So, to recap, you are a Company owner or a retailer, who already has (or has not, it makes no difference) its own local network, and already has (or has not, it makes no difference) a guest network for its customers. Typically: hotels, schools, resorts, cinemas, gyms, restaurants, cafes etc. To provide secure Internet access to your customers and without the issue of having to regularly change the password, the solution is to install a Captive Portal. When you do so, you automatically install a bridge, which instantly solves the problems described above.
    Why?

    The bridge contained in the Captive Portal creates a secondary network, on another subnet that extends your local network, and causes all your guests' connections to be established on the secondary network. As these are on a different subnet, your guests' devices won't be able to communicate with those of your corporate network, because the bridge, of course, won't allow it. The only traffic allowed to cross the bridge is that to the Captive Portal server and to the Internet. Here is the isolation that your network needs. All the security you need through an open WiFi network. Yes, because thanks to the Captive Portal and its bridge, you can let connect mobile devices without having to password-protect the WiFi network. And here is also solved the other problem, that of passwords, but this topic is covered by another article: The road to an open WiFi.

    But where is the bridge physically located?
    WifiGem offers several solutions, for every need, from the small business with a single WiFi access point to the large Company with multiple guest entry points, both WiFi and wired.
    For WiFi solutions, WifiGem offers proprietary access points, each of which contains a bridge. Therefore, every device connecting to the WifiGem access point receives an IP address, provided by the access point, which is not part of your corporate network. The Captive Portal works by simply connecting the WifiGem server and the access point to your ADSL modem/router.


    Internet
    |
    |
    -------------------
    |ADSL Modem/Router|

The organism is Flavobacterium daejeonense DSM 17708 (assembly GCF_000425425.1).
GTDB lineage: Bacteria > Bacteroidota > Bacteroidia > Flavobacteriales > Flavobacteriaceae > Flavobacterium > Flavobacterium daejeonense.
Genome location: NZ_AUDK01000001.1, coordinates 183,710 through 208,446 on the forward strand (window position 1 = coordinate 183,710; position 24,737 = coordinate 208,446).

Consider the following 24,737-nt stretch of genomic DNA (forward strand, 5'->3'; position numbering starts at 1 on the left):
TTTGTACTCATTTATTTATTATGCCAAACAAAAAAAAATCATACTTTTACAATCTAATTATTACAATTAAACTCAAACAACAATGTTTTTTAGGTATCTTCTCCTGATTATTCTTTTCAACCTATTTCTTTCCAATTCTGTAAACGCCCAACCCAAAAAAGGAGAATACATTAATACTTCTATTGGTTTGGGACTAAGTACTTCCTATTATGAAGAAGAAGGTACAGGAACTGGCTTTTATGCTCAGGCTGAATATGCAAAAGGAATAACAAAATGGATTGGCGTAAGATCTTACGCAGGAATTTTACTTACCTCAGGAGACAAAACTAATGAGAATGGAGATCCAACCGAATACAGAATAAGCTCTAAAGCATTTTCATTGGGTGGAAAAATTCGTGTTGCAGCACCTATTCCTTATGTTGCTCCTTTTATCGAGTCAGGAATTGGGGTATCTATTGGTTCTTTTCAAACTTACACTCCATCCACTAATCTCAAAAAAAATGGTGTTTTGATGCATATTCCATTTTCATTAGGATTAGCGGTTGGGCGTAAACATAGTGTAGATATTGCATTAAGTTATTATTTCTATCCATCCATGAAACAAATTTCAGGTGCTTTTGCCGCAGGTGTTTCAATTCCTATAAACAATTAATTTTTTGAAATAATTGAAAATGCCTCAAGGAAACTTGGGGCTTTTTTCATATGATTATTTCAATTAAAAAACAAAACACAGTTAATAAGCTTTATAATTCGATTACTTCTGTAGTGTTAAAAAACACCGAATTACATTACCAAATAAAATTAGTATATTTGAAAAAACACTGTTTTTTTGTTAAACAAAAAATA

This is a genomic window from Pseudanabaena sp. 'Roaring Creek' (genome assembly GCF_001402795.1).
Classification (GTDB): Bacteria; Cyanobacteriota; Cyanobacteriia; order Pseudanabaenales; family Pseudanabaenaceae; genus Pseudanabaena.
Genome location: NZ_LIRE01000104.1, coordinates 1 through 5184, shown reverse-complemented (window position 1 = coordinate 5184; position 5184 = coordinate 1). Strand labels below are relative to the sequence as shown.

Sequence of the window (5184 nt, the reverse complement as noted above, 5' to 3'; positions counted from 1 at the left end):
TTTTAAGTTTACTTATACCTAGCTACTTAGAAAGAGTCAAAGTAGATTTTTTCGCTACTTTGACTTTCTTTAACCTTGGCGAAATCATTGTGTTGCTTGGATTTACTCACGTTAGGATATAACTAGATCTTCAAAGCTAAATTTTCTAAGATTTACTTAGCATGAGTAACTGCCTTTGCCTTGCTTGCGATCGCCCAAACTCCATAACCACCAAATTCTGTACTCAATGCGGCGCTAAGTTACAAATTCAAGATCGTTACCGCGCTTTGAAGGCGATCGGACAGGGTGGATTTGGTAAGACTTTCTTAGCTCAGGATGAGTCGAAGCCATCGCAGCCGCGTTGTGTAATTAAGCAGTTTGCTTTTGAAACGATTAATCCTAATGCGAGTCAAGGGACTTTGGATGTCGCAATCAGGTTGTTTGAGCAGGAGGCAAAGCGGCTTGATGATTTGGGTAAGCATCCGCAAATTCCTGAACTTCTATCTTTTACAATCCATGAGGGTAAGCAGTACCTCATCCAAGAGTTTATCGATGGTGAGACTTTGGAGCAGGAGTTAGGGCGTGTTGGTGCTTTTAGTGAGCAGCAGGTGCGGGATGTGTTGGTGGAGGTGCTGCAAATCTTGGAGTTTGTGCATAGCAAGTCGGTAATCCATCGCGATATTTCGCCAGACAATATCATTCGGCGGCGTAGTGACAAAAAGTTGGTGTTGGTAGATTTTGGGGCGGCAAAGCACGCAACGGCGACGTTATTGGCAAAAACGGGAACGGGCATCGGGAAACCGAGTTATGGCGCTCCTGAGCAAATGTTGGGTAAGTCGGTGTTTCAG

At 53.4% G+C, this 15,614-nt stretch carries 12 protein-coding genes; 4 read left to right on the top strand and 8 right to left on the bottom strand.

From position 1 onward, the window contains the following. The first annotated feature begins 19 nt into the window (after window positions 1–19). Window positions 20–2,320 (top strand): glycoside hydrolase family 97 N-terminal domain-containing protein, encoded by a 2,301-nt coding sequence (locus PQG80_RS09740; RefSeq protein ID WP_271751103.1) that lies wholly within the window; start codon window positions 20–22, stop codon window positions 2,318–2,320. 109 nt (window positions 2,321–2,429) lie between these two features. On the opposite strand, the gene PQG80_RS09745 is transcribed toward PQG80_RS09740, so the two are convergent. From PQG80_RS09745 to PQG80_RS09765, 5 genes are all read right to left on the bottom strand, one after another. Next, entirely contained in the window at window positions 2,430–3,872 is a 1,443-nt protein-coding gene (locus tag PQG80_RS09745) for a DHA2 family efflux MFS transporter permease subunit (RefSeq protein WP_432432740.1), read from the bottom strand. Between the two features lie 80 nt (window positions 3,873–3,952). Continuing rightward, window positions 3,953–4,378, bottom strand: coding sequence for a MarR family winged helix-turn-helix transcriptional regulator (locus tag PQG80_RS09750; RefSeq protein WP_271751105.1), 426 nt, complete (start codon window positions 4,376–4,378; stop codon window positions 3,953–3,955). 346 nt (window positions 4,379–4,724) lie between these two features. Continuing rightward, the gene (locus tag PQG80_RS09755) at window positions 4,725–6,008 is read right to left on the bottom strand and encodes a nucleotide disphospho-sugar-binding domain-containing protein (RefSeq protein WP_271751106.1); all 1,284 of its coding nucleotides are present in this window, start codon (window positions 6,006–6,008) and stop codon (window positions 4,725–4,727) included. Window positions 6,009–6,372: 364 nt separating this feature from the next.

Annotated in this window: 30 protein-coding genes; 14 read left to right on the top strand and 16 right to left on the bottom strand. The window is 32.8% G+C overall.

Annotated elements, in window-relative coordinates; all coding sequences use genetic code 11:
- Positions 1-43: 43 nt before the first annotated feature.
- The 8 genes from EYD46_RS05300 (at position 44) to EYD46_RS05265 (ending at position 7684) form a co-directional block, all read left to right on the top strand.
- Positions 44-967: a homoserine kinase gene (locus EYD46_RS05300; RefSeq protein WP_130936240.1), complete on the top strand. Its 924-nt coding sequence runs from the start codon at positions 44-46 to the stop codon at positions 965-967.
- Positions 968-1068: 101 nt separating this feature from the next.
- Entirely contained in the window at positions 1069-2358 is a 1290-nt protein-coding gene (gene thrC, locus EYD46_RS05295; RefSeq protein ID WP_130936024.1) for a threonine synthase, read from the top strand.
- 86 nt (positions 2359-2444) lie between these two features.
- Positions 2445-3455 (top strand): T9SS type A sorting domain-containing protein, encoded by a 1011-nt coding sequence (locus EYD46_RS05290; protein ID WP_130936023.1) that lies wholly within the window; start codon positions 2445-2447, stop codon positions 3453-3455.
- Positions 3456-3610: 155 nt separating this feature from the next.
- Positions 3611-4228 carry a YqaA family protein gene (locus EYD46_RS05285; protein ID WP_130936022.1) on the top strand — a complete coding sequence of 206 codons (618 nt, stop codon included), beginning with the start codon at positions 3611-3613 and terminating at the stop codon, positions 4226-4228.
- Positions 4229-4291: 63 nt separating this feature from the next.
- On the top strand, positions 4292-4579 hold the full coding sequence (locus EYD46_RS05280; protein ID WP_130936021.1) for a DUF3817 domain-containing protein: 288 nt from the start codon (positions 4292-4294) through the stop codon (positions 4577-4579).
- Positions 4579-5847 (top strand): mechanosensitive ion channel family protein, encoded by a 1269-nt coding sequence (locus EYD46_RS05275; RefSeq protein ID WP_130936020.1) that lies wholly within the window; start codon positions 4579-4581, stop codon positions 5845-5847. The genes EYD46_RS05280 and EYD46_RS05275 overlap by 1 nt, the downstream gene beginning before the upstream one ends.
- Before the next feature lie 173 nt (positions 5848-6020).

| 192.168.1.1 |
    -------------------
    | |
    | |
    ----------------- -----------------
    | 192.168.1.12 | | WifiGem |
    | WifiGem Server| | Access Point |
    ----------------- -----------------
    | ) ) ) Guest
    | WiFi
    Guest LAN


    In addition, a bridge is also in the WifiGem server. Therefore the server itself is enough to create a wired guest network without WiFi access points. Simply connect the second network port of the WifiGem server to a network switch (not a router!) and the Captive Portal is ready. Downstream the switch, then, the network can be extended by installing, for example, non-WifiGem branded access points, which allow your guests to securely connect to the WiFi network thanks to the fact that the connection is established on the side of the bridge protected by the Captive Portal.


    (Example 2) (Example 1)

    Internet Internet
    | |
    | |
    ------------------ ------------------
    | ADSL Modem | | ADSL Modem |
    | 192.168.1.1 | | 192.168.1.1 |
    ------------------ ------------------
    | |
    | |
    ------------------ ------------------
    | 192.168.1.12 | | 192.168.1.12 |
    | WifiGem Server | | WifiGem Server |
    | in Bridge Mode | | in Bridge Mode |
    ------------------ ------------------
    | |
    | |
    ------------------ ------------------
    | Network Switch | | Access Point |
    |(Market product)| |(Market product)|
    ------------------ ------------------
    | | ) ) ) Guest
    | | WiFi
    Guest LAN Guest LAN


    Published on January 07, 2019

    No part of this document may be reproduced without prior written permission of WifiGem.